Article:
She was head of the Research and Evaluation Unit at the Swiss Federal Office of Public Health (SFOPH) for nearly 20 years where she gained much experience in evaluation management, and especially in the ways and means for improving the use and utility of evaluation in organizations. She continues to have a keen theoretical and practical interest in this area and is now leading a working group for the Swiss Evaluation Society (SEVAL) on competencies for evaluation managers. Prior to her work with the SFOPH, she was an independent evaluator in the United Kingdom, specializing in the evaluation of developmental programs in health and youth training. She was also a research fellow at the Department of Education, University of Surrey, and in the Social Science Faculty, University of Oxford, United Kingdom.

Marlène has facilitated several workshops on public sector evaluation for a range of health and other practitioners. She was a session lecturer in the University of Fribourg’s sociology and social policy master’s program for more than 10 years and a guest lecturer at several other Swiss universities. She is a member of the European Evaluation Society, the American Evaluation Association the UK Evaluation Society and the Swiss Evaluation Society (SEVAL). She served on the SEVAL Executive Committee for more than 10 years with special responsibility for professional development.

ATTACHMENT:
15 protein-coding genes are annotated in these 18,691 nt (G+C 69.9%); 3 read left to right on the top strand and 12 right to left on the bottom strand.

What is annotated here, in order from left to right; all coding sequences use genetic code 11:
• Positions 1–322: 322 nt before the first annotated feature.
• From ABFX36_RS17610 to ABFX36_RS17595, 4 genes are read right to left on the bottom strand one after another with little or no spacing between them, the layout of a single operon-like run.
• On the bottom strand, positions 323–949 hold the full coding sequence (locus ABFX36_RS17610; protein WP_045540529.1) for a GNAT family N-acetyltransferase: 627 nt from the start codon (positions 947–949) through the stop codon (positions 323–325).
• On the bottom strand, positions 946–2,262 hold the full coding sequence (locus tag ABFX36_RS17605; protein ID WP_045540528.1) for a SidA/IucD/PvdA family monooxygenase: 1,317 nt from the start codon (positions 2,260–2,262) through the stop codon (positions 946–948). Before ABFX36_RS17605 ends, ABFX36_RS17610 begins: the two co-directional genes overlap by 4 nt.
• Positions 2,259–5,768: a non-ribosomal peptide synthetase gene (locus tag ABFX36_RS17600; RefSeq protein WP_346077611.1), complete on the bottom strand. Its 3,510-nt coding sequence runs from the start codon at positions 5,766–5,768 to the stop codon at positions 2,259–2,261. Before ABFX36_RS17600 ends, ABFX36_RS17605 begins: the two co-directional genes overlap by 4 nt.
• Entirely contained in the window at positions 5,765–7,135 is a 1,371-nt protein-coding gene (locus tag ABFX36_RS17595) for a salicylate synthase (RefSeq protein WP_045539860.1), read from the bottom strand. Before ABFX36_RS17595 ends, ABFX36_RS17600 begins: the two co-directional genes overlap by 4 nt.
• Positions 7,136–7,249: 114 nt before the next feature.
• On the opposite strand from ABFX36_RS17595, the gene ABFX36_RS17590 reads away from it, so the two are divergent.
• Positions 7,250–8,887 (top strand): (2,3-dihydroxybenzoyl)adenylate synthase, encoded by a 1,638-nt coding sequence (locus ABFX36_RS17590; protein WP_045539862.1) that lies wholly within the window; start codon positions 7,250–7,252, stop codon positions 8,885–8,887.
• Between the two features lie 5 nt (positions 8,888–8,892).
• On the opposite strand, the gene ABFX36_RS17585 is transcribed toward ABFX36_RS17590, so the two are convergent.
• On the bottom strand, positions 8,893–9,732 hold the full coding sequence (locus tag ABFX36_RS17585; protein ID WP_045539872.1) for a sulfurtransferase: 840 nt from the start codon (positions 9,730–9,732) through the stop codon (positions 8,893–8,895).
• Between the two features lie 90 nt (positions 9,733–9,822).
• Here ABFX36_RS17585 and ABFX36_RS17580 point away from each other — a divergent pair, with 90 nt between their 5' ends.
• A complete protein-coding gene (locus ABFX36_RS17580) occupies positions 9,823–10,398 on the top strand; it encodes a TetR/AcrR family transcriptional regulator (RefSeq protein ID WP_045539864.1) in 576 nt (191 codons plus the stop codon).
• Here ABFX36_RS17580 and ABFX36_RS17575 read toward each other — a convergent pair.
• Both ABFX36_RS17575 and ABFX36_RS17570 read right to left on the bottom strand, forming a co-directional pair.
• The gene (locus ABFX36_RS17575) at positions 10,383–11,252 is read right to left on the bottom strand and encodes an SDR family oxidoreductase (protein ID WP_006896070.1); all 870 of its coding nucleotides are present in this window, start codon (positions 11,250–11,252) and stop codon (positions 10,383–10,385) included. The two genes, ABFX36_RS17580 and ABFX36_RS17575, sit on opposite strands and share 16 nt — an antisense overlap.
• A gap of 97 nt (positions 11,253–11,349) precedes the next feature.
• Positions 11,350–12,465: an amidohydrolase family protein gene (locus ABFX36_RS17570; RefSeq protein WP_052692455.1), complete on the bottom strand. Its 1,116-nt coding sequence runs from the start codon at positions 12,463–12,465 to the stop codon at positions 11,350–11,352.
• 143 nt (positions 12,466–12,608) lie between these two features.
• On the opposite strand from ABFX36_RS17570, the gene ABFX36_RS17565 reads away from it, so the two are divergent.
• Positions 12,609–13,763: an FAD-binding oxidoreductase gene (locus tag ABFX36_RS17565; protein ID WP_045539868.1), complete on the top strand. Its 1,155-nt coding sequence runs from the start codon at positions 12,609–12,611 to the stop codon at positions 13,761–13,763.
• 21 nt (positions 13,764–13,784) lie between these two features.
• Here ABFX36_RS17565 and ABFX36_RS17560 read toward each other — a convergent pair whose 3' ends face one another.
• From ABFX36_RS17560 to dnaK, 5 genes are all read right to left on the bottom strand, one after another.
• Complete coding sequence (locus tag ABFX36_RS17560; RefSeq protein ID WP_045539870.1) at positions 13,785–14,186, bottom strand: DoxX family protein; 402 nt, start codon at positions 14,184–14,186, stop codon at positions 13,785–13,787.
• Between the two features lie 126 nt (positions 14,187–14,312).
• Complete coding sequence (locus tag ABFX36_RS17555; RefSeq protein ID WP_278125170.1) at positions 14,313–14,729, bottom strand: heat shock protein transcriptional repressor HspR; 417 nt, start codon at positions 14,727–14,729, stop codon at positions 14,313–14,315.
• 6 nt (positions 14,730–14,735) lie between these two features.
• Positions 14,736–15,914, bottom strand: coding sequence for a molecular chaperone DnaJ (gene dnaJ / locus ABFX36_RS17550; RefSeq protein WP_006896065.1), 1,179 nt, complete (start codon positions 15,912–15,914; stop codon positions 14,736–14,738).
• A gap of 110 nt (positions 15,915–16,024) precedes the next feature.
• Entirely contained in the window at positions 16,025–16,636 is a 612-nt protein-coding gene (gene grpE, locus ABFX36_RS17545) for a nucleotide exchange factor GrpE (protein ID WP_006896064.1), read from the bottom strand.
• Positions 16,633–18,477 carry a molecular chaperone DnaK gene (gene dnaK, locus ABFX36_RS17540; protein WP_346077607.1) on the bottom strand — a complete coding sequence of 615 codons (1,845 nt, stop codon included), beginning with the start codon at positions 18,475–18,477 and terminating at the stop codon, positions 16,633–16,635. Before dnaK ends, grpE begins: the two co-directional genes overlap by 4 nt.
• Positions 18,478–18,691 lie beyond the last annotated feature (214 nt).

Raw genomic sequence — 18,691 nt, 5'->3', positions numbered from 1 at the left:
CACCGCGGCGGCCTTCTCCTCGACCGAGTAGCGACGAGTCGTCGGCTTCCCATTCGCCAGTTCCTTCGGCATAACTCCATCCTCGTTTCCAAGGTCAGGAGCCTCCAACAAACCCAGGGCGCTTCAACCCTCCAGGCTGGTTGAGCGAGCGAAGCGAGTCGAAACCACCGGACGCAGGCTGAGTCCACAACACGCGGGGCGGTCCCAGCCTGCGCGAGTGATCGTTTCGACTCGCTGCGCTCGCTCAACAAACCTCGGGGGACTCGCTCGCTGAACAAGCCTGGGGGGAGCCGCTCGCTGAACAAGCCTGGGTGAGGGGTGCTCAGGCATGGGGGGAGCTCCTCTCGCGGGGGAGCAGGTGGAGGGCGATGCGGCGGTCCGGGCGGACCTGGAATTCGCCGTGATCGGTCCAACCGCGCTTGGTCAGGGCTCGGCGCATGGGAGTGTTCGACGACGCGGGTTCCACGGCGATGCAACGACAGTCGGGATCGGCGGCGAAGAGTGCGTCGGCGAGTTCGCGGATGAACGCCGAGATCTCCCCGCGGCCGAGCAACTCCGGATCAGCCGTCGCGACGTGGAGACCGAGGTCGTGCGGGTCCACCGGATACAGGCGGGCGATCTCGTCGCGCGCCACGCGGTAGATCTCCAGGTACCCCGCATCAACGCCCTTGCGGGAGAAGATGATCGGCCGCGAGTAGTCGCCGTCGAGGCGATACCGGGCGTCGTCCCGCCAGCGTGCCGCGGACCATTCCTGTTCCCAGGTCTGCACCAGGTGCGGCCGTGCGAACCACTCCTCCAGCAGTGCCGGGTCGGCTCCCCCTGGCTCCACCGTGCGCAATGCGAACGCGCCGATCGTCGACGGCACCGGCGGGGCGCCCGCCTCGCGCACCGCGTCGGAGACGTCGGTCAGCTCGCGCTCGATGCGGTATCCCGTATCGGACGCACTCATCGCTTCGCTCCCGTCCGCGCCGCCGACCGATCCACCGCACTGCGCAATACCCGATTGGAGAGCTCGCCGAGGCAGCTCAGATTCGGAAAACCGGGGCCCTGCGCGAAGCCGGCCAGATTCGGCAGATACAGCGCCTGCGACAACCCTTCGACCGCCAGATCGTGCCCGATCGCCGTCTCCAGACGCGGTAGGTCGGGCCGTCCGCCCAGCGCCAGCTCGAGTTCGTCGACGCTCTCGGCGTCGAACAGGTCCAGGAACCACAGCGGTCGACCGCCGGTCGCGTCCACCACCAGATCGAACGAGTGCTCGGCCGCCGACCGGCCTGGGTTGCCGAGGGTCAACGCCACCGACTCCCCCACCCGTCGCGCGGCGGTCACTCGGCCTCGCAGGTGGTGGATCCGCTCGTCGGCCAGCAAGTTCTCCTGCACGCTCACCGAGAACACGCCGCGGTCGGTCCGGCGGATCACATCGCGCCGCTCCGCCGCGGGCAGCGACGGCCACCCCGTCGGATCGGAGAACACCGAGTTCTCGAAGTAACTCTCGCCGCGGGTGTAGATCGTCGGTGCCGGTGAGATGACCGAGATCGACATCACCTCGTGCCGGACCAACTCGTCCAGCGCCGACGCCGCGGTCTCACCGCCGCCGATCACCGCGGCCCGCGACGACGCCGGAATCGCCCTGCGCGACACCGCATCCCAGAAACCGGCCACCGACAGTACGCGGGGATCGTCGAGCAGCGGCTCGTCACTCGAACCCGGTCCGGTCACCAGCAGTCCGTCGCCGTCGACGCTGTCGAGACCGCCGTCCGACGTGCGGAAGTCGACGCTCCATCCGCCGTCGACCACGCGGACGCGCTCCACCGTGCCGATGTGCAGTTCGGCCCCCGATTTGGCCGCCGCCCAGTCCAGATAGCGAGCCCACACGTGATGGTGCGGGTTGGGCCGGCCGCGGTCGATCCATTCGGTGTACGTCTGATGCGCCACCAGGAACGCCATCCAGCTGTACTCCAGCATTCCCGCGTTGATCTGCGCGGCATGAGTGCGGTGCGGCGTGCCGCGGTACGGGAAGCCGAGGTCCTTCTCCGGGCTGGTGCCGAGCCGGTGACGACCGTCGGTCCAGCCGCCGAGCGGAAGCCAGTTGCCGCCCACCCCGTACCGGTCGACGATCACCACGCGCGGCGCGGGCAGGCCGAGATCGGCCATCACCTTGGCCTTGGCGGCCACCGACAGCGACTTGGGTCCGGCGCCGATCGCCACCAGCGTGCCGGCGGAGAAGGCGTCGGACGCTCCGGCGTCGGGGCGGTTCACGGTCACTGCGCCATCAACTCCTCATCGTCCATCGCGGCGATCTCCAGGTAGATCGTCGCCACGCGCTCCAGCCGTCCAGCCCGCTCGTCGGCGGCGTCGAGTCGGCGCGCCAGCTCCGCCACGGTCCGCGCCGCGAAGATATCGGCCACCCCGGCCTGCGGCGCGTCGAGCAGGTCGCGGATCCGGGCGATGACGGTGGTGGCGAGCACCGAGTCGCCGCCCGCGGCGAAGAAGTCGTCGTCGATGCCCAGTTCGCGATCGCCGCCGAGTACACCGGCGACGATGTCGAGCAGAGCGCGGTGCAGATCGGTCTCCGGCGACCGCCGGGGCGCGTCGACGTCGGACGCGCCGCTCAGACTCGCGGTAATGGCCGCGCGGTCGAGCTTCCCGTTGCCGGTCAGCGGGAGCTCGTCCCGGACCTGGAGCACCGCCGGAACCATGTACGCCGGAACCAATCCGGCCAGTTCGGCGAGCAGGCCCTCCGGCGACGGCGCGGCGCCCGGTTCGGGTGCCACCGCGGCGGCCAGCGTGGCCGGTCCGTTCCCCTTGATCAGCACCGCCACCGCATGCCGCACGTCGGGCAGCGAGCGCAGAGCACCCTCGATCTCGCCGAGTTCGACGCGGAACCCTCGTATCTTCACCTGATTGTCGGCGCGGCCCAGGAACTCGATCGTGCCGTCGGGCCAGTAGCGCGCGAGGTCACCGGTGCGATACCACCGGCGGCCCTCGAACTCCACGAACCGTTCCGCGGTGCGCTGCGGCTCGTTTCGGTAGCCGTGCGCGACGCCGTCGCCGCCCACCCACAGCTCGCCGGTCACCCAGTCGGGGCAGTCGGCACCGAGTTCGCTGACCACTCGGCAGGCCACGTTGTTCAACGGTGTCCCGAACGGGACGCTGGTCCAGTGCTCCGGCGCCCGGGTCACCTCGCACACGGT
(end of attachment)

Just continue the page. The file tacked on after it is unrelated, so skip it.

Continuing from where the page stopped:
Marlène has many years international experience too. She has worked in several countries, including Algeria, Palestine, Switzerland, the United Kingdom, and Italy. She was also part-time director of the European Office of International Physicians for the Prevention of Nuclear War, winner of the 1985 Nobel Peace Prize.

Patricia Rogers

Patricia is Professor in Public Sector Evaluation and project director of BetterEvaluation – a platform for improving evaluation practice and theory by sharing information about evaluation methods. Patricia's current research focuses on evidence-based policy, including documenting and learning from practice-based evidence, methods for evaluation of programs and strategies with complicated and complex aspects, and building organisational monitoring and evaluation systems.

Patricia has worked in public sector evaluation and research for more than 25 years, with government and non-government organisations (international, national, state and local) across a wide range of program areas, including agriculture, community development, criminal justice, early childhood, education, health promotion, Indigenous housing, international development, legal aid.